What we see is mediated by what we are looking for and that is specific to our time and ourselves.
We have an ongoing love affair with the landscape in Australia. Landscape forms both our imaginative and physical worlds and seeps inexorably into our literature and art. It doesn’t nurture. It is mercurial. Water, the most essential element of life, is severely limited. Despite its whims, we are obsessed with its beauty.
You don’t merely see landscape, you feel it. It surrounds you. This is what a painter attempts to deal with on a two- dimensional limited size canvas. It is always reduction, always simplification, never the whole story.
Two large and beautifully-lit new spaces in the recently rebuilt Gippsland Art Gallery are filled with the latest of these attempts. There are many stories told here through many sensibilities. It’s all about space in Sarah Tomasetti’s Dolma LA, her spare evocative line conjuring a mountain range as solid as rock and as translucent as air. David Beaumont’s striking Ochre Billabong is at the other end of the spectrum – simple suggestive forms in painterly slabs and dashes of sienna, ochre and white are held in place with a single red line near the top of the canvas. Here abstraction jostles with recognition in a frisson of brushstrokes.
No one here is doing fashionably ironic painting. Detached ironic distance is difficult to reconcile with the overwhelming presence of landscape. These artists are in it heart and soul; reconciling sight with inner vision, pushing the medium to express something felt as much as seen. Jason Cordero gives us It Appeared the Guide was in Error – a hovering fantastical mountain in lurid purple and orange. The almost surfboard illustration use of colour here compounds the surreal ‘lost in space’ effect. Kevin Chin’s dislocation of space in Peaks likewise leaves the viewer no longer on solid ground. Natural space as well as the surreal is well represented. Mark Dober’s Night and Day is a breathtaking glimpse of brilliant light, the forms of rock and tree and cloud pattering across the surface with the rhythm of living line. The tension between surface pattern and depth is beautifully resolved. A moodier vision is found in Adriane Strampp’s Last Light – a minimalist metre and a half square canvas, delicately wrought in tempered transitions from soft mesmerising darks suggesting land and trees in the lower third and ephemeral hazy luminosity in the rest of the canvas casting a melancholic twilit beauty.
The medium itself is powerful. Francis Bacon observed that paint acts directly on the nervous system. Elastic, expressive and communicative, three primary colours, some oil. It sounds simple. Of course, it’s not.
Some pictures start with a vision but fail to achieve it. Painting is difficult, and to compound that difficulty for today’s artists, it has been consistently undermined in art schools for decades. Several works here suffer the fate of the self-taught, seen most clearly in the more realist works. Soft hazy backgrounds – often cloud forms – are jammed up against tightly linear hard-edged foregrounds flattening pictorial space and jarring the eye. Combined with a smooth all over finish, this recipe is a popular but indigestible one. The camera could be the culprit; its single lens with limited depth of field can’t take in more than one focus. A painter doesn’t record the world; he orchestrates it. Jo Darvall’s Almost Blue and Jane Chandler’s Coastal Banksia 2 both successfully give an abstracted sense of recession whilst treating the flat canvas as a serious of marks related to landscape forms.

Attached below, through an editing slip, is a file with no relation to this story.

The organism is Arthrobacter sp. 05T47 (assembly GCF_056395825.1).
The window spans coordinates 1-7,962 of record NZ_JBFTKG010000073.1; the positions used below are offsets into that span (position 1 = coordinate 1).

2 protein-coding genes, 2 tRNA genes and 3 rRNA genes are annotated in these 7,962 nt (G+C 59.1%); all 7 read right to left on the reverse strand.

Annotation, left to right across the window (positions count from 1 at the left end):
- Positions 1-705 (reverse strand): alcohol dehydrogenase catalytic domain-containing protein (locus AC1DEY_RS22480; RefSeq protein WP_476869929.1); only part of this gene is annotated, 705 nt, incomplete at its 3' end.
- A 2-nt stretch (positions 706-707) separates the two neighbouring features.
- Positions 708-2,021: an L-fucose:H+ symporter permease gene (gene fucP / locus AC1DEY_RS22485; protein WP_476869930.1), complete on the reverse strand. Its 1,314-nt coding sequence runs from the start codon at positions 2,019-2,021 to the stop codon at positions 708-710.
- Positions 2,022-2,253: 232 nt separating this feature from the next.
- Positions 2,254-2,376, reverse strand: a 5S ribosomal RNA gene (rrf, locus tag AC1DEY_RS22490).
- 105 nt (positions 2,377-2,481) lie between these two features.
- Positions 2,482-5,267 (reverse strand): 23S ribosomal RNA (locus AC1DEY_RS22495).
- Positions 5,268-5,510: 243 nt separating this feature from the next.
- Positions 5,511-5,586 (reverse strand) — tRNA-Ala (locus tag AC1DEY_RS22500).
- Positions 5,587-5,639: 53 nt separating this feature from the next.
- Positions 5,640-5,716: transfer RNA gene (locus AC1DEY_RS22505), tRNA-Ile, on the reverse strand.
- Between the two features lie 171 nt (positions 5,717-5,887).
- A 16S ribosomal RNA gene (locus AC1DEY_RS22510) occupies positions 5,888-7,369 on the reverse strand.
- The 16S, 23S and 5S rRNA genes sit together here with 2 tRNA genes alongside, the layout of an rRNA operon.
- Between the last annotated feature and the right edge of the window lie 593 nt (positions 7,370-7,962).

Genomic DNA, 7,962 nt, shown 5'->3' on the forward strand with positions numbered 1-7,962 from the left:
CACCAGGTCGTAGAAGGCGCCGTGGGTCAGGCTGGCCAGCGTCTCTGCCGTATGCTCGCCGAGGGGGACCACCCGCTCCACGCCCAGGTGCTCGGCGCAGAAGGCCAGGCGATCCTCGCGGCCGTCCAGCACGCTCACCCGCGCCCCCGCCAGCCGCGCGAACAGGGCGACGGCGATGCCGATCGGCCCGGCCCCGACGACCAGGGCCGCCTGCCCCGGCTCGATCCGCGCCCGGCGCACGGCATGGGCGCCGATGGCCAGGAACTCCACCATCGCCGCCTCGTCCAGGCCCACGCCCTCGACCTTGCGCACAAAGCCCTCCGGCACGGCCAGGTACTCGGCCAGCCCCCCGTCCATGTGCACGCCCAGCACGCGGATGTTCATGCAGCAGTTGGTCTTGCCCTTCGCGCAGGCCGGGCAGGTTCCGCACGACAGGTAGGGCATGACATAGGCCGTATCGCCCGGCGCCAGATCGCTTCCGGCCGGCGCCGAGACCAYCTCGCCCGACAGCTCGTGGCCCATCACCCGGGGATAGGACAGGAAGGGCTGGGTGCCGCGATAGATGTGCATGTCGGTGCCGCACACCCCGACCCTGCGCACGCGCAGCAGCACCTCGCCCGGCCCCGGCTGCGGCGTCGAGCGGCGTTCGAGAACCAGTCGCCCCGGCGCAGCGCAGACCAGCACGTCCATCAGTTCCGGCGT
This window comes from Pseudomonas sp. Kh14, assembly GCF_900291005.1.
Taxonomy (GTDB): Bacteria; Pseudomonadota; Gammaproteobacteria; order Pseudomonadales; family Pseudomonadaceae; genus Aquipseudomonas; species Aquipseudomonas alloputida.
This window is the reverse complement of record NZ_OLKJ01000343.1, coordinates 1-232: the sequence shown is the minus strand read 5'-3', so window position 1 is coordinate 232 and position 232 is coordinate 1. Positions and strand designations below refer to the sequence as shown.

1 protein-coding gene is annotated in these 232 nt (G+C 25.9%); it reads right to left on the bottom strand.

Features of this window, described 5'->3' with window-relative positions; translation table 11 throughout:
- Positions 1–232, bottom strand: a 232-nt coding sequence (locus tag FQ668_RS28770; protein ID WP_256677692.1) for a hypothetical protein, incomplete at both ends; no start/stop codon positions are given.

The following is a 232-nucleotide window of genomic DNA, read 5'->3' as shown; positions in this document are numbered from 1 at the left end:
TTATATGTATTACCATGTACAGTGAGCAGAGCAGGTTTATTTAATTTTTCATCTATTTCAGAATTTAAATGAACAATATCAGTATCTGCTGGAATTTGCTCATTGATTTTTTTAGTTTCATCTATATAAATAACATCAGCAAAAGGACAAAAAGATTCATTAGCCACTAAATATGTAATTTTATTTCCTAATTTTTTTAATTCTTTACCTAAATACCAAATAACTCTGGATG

Every point counts-
every thickness and thinness counts
every direction – every brushstroke counts-
and so do the most differentiated colour shades
They do not count for themselves
their velocity and power is manifested
in the magic relation unto them-
Make the picture furrowed like the earth
and brilliant like sun
make it pearl and diamond laden
with colour in every shade
make it hard and weighty like rock-
but dewey like fruit and
pulsating as blood does in
a loving heart
and fill it with life and laughs
that it may be felt how you have
as the maker of a new world.
Hans Hoffman 1955 (Abstract painter)
It’s a high bar to set, but this is what painting can be. Landscape painting is Janus- faced. It looks back to what has been done, but it is the vision of our artists now. What we see is mediated by what we are looking for and that is specific to our time and ourselves. None of these visions are true. All of them are authentic. Some will chime with your sense of the world, some will not.
The judging of art prizes is an opaque process; there are often several stand out works and none of them is chosen. This year’s winners, Vanessa Kelly’s Wyatt brothers Chicory Kiln, Corinella Gippsland and Andrea Sinclair’s Bonfire at Yarragon South wouldn’t have been on my shortlist. The appointment of a journalist, Andrew Frost, to judge a painting award is bizarre. I look forward to the moment when a painter is asked to adjudicate at the Walkleys. Preferably one that believes Facebook has killed journalism, as Frost has stated that painting is ‘dead’ and ‘redundant’. Nice of him to come. As people have been making meaning from coloured marks on two dimensional surfaces since Paleolithic times, I wouldn’t be betting against its future.
Certainly, John Leslie didn’t.
See all the finalists online here
Disclaimer: Alexandra Sassé was a finalist in this exhibition
Update: Congratulations to Linda Gibbs, exhibiting artist with Alexandra Sasse Gallery won the Best Gippsland Artist Award for the John Leslie Art Prize 2020